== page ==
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February 16, 2015updated 19 Aug 2016 3:58pm

Reluctance to share threat data could hinder Obama plans

Many in the UK will not even tell their customers of a breach.

By Jimmy Nicholls

The sharing of threat intelligence is something of a fraught issue in the cybersecurity industry. Despite many experts agreeing that it would be a useful weapon against gangs of ever more sophisticated hackers, many individual firms worry about the reputational risks of disclosure.

Indeed the problem is so bad that the US president Barack Obama is due to sign an advisory, encouraging technology companies to set up groups just to share data, and has just attended a summit in which corporate responsibility to share data is scrutinised. Yet when even the reporting of breaches to regulators is in question, sharing data with a rival will always seem like a big step.

"Disclosure means quite a lot of things to many people," said Ray Stanton, VP of professional services at BT, speaking on a panel in Westminster during last week. Disclosure can be classified as a legal obligation or a matter of corporate responsibility – only the latter is optional.

At present in the UK companies mostly do not have to report breaches to the Information Commissioner’s Office (ICO) (exceptions apply to certain industries), or even the consumers affected. Yet the potential for later punishment as a result of badly handling a data breach means that many firms choose to do so anyway, in the hope it will mitigate the case for a reprimand.

"As a consumer I would have the expectation of being informed," said Andrew Archibald, deputy director of the National Crime Agency’s cybercrime unit, also on the panel. "That said, I recognise some of the challenges that presents to business in terms of reputation to business and in terms of shares."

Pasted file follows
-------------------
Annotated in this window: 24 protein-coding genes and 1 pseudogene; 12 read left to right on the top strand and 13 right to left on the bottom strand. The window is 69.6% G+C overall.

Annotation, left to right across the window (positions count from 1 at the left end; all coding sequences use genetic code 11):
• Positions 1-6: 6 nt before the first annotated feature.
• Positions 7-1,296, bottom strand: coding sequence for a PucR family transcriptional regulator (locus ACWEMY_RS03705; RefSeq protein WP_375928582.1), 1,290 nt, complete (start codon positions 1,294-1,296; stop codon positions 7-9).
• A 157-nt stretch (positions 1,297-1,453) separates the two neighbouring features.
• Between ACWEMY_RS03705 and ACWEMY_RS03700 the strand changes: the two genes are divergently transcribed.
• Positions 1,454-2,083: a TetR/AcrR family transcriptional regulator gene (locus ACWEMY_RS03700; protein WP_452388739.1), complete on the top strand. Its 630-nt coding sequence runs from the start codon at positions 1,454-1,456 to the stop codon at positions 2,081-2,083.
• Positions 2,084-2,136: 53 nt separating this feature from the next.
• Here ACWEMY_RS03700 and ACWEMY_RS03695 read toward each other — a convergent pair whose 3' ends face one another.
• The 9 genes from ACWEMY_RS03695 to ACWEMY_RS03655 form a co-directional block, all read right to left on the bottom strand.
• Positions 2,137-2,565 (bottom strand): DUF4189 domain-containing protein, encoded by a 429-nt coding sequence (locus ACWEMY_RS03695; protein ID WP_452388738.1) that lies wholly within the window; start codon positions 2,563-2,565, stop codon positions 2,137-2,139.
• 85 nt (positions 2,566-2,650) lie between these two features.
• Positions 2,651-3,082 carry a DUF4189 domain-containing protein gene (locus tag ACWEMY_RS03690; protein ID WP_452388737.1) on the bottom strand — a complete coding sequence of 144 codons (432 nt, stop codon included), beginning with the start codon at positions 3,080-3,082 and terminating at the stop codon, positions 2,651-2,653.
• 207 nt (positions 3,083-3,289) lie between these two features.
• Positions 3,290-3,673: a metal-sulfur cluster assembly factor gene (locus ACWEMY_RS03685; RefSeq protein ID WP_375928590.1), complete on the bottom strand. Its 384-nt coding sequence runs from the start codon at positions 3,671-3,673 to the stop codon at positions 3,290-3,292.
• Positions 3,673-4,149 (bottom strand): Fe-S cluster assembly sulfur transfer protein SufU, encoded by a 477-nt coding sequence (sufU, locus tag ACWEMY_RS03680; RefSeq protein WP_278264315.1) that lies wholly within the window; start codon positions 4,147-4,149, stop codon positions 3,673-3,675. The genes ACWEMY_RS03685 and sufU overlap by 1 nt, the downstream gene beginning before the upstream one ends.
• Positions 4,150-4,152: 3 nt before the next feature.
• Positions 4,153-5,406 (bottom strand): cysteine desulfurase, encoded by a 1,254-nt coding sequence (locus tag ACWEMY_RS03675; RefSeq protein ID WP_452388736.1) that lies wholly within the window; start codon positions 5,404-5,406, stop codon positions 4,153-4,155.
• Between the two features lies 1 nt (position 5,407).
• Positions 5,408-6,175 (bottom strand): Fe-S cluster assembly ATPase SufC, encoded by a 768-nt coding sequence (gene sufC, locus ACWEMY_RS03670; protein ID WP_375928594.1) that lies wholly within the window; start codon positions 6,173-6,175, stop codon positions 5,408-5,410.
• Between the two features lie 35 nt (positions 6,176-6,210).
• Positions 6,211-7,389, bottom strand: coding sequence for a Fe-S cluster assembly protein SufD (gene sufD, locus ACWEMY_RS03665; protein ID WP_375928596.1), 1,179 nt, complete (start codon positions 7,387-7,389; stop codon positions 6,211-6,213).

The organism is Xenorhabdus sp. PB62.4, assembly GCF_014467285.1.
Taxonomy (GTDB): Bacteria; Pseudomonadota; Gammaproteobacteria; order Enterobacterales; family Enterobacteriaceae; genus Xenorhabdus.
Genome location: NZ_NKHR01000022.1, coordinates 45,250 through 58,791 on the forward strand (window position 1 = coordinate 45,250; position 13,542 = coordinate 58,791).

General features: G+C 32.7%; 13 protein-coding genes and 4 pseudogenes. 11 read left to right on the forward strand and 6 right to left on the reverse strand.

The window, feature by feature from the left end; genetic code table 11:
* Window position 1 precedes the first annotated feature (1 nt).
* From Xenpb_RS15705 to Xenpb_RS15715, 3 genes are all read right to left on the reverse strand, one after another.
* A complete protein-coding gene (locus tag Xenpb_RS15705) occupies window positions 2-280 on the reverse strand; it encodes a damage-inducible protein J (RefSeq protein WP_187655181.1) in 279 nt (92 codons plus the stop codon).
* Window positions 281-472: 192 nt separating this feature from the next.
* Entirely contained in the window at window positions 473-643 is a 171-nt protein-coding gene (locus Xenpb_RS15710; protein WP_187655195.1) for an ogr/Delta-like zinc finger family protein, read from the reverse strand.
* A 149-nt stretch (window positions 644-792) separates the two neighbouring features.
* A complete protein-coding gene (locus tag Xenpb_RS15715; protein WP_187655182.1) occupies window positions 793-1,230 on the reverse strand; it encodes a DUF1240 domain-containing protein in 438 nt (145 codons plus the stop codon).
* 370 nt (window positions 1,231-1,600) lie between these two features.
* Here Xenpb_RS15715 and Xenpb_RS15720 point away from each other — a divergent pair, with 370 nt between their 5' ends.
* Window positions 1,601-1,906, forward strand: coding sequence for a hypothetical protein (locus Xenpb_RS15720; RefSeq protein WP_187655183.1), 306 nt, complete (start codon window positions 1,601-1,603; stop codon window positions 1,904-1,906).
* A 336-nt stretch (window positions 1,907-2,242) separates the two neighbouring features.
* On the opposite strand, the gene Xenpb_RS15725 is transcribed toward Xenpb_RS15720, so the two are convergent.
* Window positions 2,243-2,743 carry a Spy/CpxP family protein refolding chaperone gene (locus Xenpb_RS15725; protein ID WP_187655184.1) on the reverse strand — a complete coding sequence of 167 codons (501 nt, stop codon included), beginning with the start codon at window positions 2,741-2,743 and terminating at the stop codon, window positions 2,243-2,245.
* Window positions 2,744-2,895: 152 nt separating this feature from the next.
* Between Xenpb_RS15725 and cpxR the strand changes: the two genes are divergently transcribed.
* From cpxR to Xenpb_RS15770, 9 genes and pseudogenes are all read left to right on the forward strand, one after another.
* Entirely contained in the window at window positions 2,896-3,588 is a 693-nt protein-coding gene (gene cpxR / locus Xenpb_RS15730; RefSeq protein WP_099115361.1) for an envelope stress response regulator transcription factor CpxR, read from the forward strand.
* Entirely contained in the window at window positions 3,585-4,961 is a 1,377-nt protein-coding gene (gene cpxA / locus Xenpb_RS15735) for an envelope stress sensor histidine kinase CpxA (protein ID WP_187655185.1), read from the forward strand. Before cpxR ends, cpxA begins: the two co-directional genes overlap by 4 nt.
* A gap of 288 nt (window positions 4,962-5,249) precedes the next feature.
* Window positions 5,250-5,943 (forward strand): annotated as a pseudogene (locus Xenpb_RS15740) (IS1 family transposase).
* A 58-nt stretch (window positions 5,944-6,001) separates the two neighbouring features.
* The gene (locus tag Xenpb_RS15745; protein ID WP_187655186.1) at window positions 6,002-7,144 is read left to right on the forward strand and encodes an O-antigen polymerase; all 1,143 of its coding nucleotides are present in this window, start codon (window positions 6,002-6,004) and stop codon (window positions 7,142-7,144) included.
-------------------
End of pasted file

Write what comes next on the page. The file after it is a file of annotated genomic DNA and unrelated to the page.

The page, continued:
The art of remediation

Many firms have been embarrassed once details of a breach have leaked online, where they can be circulated on social media. "Once [an incident] gets out onto the social networks you have no control of it at all," said Gary Cheetham, CISO at insurance firm NFU Mutual. "Proving a negative is quite difficult."

He claimed that his firm has a highly proactive approach to reporting breaches to both customers and regulators. "If there’s any sign of a breach or degradation of service we will let the FCA (Financial Conduct Authority) know straight away," he said, adding that the same applies for customers if, for instance, a renewal note goes missing in the post.

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"It really is important to us that we keep the regulators informed, but also we’re very proud of our customer retention and we want to make sure they feel comfortable," he said. "That’s the attitude we take – but not everyone has that attitude."

That latter point is certainly true, as many have found out to their cost when an investigation from the ICO results in a fine. Indeed a straw poll of the room found that only a quarter of attendees at the conference had a third-party reporting policy.

As Archibald pointed out, many will have different ideas of what "responsible disclosure" actually entails, one that depends on the job at hand and the career history of the individual. Indeed the law enforcer views that whether or not you report, you must share breach data with your competitors.

Based on current evidence, Obama’s plans may face some resistence.

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